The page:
Addis Abeba’s cafe culture stretches across all walks of life. At any time of day, the City’s cafes are teeming with customers who stop in between appointments, or even conduct business over a cup of coffee. Lingering for a morning over a newspaper rented or bought from wandering vendors and speaking to friends is a popular way to spend time for both locals and tourists in Addis.

     

    “I have been a customer from the beginning. The coffee here has a special taste,” says Daniel Gebremaryam, a customer at Abyssinia Coffee. “The space is wider and you can spend a long time over coffee than in other places.”

     

    Abyssinia Coffee began exporting coffee in 1990, and opened a coffee shop in Addis two years ago. So far, it operates in two locations. “We process coffee for the local market, which is sold in our café, after being ground and packaged,” explained Abiy Demise, export Manager. “But we do not get the standard of coffee that we want because the government does not allow the use of export standard coffee locally..”

     

    Lately there has been a boom in the number of coffee shop chains spreading across the city. They include Kaldi’s Cafe, Bilo’s, and Abyssinia Coffee. The majority of these coffee shop chains also sell processed coffee which has been roasted and ground on both the local and international markets.

     

    “The 25 years of experience that we have in the sector will help us to be competitive in the coffee market, which will help generate foreign currency,” says Andamlak Ashenafi, Abyssinia’s coffee sales manager. Even though Abyssinia does not export their coffee, it has found a significant demand on the local market, and amongst tourists in Addis.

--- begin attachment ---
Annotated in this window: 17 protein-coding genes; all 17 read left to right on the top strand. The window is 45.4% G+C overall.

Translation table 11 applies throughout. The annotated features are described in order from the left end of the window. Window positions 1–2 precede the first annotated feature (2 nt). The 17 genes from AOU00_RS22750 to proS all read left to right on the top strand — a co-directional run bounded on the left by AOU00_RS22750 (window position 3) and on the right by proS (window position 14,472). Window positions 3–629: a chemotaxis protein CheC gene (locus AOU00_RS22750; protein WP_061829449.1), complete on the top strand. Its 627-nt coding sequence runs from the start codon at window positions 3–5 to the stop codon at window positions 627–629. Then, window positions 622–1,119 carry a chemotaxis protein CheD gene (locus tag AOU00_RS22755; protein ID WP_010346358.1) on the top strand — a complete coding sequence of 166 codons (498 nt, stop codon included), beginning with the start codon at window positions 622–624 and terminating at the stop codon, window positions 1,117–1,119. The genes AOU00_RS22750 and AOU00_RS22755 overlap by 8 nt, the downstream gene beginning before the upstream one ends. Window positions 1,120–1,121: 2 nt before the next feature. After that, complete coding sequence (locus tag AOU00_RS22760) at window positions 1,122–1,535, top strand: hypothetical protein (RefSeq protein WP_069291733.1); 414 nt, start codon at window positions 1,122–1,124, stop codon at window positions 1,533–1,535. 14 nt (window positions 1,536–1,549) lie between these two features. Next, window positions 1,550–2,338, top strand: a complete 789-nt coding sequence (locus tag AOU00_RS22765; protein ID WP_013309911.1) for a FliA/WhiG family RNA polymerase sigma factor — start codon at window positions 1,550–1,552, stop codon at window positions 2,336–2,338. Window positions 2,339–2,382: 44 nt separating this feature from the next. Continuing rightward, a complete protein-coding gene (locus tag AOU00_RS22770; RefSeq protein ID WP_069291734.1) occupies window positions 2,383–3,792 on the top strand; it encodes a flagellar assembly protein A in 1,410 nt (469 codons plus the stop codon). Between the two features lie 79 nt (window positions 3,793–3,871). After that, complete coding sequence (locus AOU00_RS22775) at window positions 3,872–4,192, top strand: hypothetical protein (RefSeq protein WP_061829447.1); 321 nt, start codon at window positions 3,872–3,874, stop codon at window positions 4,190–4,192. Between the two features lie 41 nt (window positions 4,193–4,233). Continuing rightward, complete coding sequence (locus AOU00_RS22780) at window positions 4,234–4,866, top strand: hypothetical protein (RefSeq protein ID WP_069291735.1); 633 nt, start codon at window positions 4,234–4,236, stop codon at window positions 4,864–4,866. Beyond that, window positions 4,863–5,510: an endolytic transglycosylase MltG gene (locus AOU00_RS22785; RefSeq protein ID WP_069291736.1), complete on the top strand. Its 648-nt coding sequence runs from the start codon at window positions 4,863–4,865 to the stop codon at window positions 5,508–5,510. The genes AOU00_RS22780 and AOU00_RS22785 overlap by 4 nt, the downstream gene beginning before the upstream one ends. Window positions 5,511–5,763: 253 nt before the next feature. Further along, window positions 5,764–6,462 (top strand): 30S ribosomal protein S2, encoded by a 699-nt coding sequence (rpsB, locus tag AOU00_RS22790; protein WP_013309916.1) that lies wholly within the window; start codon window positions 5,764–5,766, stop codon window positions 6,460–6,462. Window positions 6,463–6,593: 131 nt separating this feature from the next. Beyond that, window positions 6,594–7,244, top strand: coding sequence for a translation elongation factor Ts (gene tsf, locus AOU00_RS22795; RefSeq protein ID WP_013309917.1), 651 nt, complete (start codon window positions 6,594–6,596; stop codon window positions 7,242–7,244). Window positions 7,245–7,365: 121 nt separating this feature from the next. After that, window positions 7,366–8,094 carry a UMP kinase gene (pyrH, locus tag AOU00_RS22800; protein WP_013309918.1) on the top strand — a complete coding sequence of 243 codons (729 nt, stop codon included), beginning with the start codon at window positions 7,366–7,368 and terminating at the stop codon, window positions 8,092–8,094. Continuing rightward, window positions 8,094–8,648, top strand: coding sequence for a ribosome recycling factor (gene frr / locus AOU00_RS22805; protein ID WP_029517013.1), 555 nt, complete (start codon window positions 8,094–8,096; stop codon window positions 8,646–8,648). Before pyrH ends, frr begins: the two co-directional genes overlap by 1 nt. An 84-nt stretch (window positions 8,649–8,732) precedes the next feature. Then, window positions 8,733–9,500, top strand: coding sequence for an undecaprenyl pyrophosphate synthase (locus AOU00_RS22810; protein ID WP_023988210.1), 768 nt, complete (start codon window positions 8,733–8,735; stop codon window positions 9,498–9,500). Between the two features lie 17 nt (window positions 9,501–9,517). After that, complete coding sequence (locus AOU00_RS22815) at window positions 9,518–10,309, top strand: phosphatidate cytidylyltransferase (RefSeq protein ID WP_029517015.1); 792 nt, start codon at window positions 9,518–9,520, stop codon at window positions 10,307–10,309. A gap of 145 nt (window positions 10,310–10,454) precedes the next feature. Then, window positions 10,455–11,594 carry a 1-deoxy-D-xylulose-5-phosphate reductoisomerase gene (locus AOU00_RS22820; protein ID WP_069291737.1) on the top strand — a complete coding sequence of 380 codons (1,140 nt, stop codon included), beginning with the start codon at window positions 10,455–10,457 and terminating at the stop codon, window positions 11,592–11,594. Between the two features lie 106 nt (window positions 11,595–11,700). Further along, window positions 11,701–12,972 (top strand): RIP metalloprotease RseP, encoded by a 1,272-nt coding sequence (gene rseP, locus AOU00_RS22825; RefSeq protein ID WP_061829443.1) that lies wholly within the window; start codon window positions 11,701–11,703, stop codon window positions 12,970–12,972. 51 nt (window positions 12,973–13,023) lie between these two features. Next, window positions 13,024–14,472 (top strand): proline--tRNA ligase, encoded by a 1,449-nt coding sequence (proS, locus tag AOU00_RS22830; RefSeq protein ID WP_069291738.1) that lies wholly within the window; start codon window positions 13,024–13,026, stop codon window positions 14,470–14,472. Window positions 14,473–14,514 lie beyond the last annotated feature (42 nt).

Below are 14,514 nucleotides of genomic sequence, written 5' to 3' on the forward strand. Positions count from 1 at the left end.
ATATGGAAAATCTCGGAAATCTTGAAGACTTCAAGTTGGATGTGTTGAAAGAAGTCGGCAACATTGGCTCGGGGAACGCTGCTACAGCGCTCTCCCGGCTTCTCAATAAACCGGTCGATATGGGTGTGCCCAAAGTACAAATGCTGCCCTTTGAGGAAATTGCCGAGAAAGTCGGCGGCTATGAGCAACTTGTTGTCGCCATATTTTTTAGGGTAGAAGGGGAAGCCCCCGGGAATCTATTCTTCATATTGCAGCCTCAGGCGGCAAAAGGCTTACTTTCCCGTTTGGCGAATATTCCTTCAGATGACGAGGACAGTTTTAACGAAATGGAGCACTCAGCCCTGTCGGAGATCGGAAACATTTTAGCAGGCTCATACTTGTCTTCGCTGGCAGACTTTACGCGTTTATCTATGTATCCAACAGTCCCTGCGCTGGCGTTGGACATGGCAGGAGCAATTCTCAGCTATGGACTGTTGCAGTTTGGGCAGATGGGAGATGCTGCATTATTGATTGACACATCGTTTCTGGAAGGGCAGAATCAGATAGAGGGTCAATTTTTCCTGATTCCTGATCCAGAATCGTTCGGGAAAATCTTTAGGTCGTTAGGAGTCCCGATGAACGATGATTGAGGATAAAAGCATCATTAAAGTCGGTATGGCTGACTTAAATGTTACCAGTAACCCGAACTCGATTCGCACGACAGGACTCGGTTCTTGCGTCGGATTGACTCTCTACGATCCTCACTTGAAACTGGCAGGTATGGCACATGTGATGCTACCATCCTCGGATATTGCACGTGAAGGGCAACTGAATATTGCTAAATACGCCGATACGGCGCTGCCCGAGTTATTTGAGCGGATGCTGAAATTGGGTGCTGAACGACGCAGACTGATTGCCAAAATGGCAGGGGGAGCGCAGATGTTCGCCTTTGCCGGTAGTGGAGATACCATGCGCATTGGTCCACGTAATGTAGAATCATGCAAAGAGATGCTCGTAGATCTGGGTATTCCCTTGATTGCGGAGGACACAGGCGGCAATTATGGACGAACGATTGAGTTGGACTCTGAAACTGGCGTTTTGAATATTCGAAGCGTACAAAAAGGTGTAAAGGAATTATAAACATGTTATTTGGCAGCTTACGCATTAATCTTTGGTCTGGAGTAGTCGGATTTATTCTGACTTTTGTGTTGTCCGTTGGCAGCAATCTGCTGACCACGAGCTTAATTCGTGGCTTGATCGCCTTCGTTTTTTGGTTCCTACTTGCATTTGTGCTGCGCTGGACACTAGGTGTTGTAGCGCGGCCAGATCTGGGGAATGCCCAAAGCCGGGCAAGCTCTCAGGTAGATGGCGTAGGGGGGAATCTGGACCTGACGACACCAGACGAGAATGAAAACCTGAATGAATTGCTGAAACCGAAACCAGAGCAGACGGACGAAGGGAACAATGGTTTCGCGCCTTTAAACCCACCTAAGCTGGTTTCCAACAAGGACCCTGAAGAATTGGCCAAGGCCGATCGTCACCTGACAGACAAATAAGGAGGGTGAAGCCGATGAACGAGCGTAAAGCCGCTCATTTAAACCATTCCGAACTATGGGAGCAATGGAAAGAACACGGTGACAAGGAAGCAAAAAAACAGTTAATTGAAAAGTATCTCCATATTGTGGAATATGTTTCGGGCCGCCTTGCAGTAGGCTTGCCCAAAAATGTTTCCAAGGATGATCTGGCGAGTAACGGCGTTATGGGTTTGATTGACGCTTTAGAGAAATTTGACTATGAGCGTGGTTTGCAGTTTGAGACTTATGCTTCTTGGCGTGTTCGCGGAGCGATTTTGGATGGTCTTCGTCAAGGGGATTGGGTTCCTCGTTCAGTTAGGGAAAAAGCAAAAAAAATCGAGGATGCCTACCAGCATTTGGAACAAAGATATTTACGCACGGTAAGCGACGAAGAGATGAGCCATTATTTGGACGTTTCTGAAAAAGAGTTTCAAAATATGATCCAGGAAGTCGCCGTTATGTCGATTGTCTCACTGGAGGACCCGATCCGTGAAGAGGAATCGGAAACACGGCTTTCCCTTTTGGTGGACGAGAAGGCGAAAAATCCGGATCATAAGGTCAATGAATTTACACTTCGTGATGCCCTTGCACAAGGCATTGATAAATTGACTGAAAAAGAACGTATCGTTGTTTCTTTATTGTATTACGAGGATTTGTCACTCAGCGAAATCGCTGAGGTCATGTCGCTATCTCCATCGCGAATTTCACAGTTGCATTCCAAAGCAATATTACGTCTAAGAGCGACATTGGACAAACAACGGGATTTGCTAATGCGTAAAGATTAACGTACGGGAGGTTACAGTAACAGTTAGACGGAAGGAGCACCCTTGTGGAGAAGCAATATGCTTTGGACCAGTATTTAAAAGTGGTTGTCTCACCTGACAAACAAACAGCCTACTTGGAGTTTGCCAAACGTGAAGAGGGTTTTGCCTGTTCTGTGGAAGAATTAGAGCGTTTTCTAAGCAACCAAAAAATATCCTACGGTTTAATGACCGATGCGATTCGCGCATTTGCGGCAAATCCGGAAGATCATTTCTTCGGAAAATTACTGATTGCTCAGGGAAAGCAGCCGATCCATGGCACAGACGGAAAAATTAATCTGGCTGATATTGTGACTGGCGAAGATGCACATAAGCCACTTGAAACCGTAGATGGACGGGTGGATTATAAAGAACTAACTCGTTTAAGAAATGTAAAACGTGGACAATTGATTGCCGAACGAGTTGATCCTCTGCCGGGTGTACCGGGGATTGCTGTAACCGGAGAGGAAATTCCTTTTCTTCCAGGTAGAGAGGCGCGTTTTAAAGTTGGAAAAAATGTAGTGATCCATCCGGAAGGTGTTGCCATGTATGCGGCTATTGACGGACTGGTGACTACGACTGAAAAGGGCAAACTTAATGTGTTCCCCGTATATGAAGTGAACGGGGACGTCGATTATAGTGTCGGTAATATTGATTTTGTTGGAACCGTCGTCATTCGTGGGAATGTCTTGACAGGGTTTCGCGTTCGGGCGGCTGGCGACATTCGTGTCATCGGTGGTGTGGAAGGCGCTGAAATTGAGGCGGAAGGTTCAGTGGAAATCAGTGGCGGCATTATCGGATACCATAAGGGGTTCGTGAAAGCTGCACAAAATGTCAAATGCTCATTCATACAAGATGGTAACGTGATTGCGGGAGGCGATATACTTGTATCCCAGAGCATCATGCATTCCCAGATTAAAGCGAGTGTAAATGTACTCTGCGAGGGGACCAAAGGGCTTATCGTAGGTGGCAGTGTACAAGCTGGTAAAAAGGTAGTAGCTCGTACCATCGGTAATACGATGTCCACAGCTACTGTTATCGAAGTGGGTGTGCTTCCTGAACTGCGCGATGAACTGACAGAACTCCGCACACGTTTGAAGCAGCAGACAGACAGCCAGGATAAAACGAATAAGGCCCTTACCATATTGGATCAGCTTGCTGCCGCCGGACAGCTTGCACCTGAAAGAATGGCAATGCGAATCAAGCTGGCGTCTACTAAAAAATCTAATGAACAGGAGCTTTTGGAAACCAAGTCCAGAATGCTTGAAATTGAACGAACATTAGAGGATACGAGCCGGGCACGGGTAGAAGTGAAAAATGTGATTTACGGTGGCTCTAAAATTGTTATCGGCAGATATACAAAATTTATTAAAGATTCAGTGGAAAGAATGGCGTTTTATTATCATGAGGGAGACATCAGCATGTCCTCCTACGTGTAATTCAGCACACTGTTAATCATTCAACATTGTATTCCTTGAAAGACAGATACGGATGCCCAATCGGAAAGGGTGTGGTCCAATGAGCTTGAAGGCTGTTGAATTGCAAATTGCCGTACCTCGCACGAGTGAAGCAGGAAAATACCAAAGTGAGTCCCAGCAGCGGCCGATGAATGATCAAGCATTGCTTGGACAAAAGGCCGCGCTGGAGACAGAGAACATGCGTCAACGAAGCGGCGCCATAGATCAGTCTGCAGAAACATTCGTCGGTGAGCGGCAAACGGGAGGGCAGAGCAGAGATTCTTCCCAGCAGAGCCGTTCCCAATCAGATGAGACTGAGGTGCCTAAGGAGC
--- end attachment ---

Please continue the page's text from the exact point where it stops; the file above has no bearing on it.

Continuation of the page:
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  • Ethiopian candidate for top WHO job gets full backing from Africa

    Ethiopia’s former Foreign Affairs minister Dr Tedros Adhanom Ghebreyesus has received strong backing from African countries to head the World Health Organisation (WHO), whose elections are due next month.

     At the World Health Assembly in Geneva, Switzerland from May 21-31, member states will vote in a new director-general for the UN’s leading health agency, who will take office on July 1.

    Tedros, 51, outlined to The New Times that his five priorities for the organisation namely: universal health coverage; health emergency preparedness; women, children and adolescents; health impacts of climate and environmental change; and creating a transformed WHO that is effectively managed, adequately resourced, results-focused and responsive.

    “I would like my legacy to be the Director-General who brought the world together to achieve universal health coverage that is equitable and affordable for all. I believe that access to health is a human right,” he said.

    “The Universal Health Coverage (UHC) in Africa report that came out last year by WHO and others stated that 11 million Africans are falling into poverty every year due to high out-of pocket payments. That is unacceptable. I am convinced that UHC, with strong primary care and essential financial protection, is the key to overcoming global health security threats and to avoiding impoverishment.”

    If elected, Tedros said he will seek to strengthen coordination and information flows between the Secretariat, the regional offices, including the Regional Office for Africa, and the country offices.